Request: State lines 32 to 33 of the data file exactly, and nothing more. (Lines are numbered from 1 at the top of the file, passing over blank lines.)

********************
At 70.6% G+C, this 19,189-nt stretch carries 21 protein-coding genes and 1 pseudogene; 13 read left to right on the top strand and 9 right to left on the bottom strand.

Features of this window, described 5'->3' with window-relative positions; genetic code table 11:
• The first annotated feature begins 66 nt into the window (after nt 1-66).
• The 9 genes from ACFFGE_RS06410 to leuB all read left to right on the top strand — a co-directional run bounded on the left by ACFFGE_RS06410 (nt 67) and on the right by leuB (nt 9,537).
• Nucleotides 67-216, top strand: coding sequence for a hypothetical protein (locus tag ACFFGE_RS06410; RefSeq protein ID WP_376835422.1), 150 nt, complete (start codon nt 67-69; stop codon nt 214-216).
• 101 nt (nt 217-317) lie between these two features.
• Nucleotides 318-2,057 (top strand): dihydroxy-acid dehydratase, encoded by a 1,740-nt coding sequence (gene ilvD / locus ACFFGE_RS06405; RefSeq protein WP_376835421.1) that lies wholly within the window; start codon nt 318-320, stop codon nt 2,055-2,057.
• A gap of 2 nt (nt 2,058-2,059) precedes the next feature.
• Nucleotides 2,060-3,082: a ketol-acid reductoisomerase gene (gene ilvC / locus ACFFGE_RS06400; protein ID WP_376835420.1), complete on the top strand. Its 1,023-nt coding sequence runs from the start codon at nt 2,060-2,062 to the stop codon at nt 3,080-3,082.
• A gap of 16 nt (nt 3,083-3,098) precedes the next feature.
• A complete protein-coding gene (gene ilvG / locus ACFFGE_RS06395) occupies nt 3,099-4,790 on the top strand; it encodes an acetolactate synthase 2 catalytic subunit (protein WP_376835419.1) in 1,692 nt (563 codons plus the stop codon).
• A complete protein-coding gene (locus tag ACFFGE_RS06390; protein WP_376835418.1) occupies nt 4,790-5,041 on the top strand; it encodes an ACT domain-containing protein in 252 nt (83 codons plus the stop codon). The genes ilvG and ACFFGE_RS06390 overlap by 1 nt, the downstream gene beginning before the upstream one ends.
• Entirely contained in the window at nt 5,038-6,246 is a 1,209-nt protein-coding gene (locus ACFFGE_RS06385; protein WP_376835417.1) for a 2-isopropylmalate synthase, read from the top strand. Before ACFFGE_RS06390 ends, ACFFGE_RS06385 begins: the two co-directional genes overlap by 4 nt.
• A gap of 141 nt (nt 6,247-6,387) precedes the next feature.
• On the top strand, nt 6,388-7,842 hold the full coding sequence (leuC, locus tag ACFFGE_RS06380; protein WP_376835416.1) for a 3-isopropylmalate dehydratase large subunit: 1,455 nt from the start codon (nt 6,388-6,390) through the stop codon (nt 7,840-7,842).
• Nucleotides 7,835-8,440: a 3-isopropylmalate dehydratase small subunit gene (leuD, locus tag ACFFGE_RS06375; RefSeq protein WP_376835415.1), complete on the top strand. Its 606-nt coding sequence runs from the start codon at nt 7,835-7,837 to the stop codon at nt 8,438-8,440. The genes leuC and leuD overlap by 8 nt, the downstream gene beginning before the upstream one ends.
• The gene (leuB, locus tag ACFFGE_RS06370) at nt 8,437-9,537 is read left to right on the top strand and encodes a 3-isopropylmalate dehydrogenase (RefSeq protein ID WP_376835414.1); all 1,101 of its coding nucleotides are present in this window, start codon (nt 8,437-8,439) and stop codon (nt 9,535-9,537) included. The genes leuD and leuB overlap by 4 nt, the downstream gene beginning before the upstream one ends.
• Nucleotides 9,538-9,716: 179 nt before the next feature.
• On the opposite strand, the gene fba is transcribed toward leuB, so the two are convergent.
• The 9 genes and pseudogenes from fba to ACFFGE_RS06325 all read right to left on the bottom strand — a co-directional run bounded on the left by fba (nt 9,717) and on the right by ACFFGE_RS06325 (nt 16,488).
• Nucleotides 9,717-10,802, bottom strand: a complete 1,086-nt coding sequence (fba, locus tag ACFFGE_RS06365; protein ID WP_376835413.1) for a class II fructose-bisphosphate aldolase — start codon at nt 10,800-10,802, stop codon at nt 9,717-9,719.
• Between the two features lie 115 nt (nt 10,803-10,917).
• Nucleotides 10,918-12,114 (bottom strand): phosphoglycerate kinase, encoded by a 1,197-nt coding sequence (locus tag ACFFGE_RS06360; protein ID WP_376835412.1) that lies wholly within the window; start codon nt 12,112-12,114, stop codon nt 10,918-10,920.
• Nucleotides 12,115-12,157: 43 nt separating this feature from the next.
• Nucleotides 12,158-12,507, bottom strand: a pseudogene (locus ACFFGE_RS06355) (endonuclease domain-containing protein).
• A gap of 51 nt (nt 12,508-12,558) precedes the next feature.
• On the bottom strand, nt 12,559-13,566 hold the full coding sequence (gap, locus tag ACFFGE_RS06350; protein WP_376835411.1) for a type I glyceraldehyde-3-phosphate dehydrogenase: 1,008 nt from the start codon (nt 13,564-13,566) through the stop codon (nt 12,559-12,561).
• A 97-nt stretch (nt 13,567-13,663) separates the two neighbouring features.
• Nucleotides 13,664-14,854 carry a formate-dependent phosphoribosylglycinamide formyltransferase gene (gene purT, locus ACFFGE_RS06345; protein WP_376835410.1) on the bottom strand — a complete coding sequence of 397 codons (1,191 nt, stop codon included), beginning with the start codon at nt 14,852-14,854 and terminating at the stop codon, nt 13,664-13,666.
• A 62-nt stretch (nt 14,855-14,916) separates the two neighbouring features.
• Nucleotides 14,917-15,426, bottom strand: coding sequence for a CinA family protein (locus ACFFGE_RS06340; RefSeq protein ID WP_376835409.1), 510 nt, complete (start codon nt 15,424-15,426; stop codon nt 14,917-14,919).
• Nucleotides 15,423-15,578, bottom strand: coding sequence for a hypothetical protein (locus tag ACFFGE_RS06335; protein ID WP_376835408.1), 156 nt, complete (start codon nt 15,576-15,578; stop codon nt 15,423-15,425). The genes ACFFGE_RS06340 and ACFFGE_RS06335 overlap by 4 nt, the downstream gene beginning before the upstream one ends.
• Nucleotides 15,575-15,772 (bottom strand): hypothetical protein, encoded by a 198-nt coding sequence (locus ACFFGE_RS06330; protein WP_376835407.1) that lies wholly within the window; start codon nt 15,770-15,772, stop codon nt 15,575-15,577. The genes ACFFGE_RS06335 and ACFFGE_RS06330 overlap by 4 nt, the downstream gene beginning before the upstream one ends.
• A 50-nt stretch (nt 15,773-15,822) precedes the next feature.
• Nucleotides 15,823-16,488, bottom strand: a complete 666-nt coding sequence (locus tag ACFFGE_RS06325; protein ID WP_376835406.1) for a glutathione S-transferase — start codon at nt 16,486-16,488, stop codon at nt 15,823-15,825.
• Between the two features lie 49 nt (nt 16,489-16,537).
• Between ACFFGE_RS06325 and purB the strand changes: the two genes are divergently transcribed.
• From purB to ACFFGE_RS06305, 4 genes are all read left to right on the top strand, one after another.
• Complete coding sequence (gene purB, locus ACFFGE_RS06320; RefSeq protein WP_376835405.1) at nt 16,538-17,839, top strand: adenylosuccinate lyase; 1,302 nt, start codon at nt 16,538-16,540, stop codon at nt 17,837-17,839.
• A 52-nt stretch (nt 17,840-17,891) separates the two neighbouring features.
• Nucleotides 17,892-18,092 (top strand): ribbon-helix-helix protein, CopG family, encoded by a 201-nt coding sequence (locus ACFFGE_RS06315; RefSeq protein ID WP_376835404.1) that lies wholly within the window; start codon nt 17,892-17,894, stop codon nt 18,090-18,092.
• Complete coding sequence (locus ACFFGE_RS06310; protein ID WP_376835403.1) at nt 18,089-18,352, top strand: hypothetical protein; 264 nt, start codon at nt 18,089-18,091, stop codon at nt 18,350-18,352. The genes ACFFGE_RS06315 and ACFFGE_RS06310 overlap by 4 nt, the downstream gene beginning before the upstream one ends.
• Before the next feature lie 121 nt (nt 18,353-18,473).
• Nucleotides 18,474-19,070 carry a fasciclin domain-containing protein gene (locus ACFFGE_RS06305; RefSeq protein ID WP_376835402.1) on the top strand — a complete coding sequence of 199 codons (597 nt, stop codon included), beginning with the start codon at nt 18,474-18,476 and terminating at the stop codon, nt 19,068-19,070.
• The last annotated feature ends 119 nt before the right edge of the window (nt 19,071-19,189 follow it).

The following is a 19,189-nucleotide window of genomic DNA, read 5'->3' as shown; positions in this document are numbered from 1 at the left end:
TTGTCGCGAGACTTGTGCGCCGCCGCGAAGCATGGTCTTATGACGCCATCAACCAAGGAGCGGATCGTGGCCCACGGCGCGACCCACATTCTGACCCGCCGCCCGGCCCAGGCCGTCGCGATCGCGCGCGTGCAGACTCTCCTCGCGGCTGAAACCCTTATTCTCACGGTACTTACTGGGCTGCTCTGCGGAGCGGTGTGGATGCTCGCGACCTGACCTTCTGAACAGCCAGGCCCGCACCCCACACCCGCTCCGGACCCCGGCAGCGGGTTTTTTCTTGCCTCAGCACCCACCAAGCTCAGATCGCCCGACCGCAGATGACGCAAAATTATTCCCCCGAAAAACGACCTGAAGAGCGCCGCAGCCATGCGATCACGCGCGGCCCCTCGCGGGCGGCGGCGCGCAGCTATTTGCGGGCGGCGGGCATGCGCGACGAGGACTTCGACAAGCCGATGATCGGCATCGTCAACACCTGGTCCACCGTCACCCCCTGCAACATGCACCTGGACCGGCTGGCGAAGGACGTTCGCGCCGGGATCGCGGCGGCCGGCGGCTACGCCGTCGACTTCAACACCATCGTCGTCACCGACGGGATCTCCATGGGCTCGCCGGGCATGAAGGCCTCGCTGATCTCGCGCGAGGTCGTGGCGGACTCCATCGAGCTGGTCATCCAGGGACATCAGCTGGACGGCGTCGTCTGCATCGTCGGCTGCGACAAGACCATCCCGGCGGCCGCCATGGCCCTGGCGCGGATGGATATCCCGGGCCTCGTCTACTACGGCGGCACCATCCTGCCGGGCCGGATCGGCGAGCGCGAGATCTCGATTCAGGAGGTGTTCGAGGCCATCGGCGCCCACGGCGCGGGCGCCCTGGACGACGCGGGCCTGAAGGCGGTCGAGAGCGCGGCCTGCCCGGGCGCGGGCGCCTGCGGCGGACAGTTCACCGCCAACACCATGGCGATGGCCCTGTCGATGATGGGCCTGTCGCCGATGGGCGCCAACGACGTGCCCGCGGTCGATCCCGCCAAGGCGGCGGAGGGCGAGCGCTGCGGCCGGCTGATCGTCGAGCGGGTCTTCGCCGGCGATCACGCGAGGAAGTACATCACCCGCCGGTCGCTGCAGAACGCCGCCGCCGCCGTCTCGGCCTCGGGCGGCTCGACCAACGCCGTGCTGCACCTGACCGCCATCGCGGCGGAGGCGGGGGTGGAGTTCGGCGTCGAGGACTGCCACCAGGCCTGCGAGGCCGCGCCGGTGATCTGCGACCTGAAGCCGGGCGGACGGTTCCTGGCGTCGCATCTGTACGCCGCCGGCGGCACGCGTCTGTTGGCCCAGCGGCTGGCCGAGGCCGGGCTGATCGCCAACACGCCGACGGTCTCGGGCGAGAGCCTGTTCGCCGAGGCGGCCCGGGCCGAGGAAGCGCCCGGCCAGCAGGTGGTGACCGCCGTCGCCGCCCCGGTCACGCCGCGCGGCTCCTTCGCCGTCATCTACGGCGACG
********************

• Nucleotides 15,423-15,578, bottom strand: coding sequence for a hypothetical protein (locus tag ACFFGE_RS06335; protein ID WP_376835408.1), 156 nt, complete (start codon nt 15,576-15,578; stop codon nt 15,423-15,425). The genes ACFFGE_RS06340 and ACFFGE_RS06335 overlap by 4 nt, the downstream gene beginning before the upstream one ends.
• Nucleotides 15,575-15,772 (bottom strand): hypothetical protein, encoded by a 198-nt coding sequence (locus ACFFGE_RS06330; protein WP_376835407.1) that lies wholly within the window; start codon nt 15,770-15,772, stop codon nt 15,575-15,577. The genes ACFFGE_RS06335 and ACFFGE_RS06330 overlap by 4 nt, the downstream gene beginning before the upstream one ends.